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Know your enemy
Special to the Wilson County NewsApril 18, 2012 3,216 views Post a comment
Photos by Judy McCarter
With all the rain and mild temperatures after a record-setting hot and dry year, winter weeds are very prevalent. The lush growth is a problem for gardeners trying to protect their lawns and gardens from the competition. The weeds also threaten to bury the bluebonnets and other wildflowers that prosper best with relatively dry weather. The plants are growing, but not as fast or as large as the weeds.
Most of the weeds described in this column can be prevented by applying a pre-emergent herbicide to your lawn in August or September. Contact herbicides, such as Weed B Gon for the broadleaf weeds and Poast or Vantage for the grasses, will kill them but it is probably not worthwhile to apply it now. The winter weeds are rushing to produce seed and will probably successfully mature the seed before the herbicide kills them.
Mark your calendar and apply the pre-emergent herbicide, such as XL, Amaze, or Crabgrass Preventer 2, before they germinate in the autumn. Around Sept. 1 is usually a good target. The pre-emergent will prevent new plants from seeding, but won’t kill existing perennials like day flower or thistle.
The best you can do now is to pull as many as possible by hand and mow or string-mow the rest.
Bedstraw actually was used to stuff mattresses in some pioneer homes. It is an annual weed that grows over the top of the plants near it, including Texas columbine and bluebonnets. It favors shade over sun, but is not fussy. Pull bedstraw with a steel rake or by hand. Huge growing areas of the sticky vine pack together to become dense clumps for the compost pile.
Day flower is the lushest among lots of lush weeds. If you use your string mower on day flower, you can expect to be showered with moist pieces of the plant. In the right place, day flower might qualify as a spring wildflower. The thick green foliage is attractive and the sky blue flowers look good. Unfortunately, the day flower is a tenacious perennial weed that colonizes gardens and shrub borders in our area. It grows to full size in shade, but will grow in sun. The roots of day flower are hard to pull by hand.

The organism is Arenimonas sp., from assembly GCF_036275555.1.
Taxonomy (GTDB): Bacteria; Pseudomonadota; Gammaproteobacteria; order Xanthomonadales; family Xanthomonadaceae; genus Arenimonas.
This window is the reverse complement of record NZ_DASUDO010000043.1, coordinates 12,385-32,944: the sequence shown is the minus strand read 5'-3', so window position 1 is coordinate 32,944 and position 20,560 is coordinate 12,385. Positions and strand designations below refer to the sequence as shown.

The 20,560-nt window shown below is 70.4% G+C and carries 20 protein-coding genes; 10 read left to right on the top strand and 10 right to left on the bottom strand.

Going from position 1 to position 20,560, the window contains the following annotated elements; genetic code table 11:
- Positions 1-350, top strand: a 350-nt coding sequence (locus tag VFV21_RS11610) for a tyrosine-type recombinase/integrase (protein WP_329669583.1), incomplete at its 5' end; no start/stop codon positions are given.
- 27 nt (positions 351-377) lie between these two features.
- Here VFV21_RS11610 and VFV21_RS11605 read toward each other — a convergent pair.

Annual and prickly sow thistle are widespread but relatively tame thistle in terms of thorns. The stems are generally upright, but plants tend to be twisty and frumpy when compared to other thistles. The flowers are yellow and not very showy.
Texas thistle (cirsium) is more attractive than sow thistle, with dark green foliage and an upright stem when it is young. The flowers can also be showy. They are lavender. Use gloves to pull this thistle; the thorns are noticeable.
This weed is common in our landscapes and in landscapes all over the continent. The golden, quarter-size blooms emerge on hollow stems from the flat growing foliage. The leaves are about 4 inches long and 3/4 inches wide, with sharp -- but soft -- points on both sides of the leaf. The roots are relatively shallow, but the plants can still be difficult to pull up by hand.
Rescue grass is an exotic plant that was imported to Texas to provide grazing for livestock. Unfortunately, it has turned out to be a successful weed that reseeds itself every spring after a winter of lush growth. Rescue grass can be mowed to make an attractive winter lawn, but it gets very coarse in March as it tries to produce seed. Expect it to decline from the heat and disappear by mid- May.
This is my least favorite winter weed. It appears to have gotten this common name because the individual flowers resemble lice. The worst characteristic, however, is the clingy nature of the seeds. The seeds cling voraciously to pets and clothes. It is recommended that beggar’s lice plants are targeted for removal if you have pets. Beggar’s lice is in the carrot family and is called wild carrot by some gardeners.
Black medic is a lush, clover-like plant that has a small yellow flower. It grows in large clumps in weak lawns or shrub borders. The lush plants are relatively easy to pull up.
Chickweed grows in the same areas as henbit. It is less vine-like than henbit and is harder to pull up from the ground by the root. Chickweed flowers are white and the leaves are light green. The leaves are the size and shape of mouse ears.
Henbit has a vining habit like bedstraw, but does not grow as fast. It is harder to pull from flower beds and vegetable gardens than bedstraw, but is still relatively easy. Henbit has a blue bloom above its round, scalloped leaves. This is another weed that competes with wildflowers.
Calvin Finch is a horticulturist and the San Antonio Water System’s project director of regional initiatives and special projects. Hear him on “Gardening South Texas” on KLUP 930 AM radio Saturdays noon to 2 p.m., and 1-3 p.m. Sundays. Or, email him at firstname.lastname@example.org.
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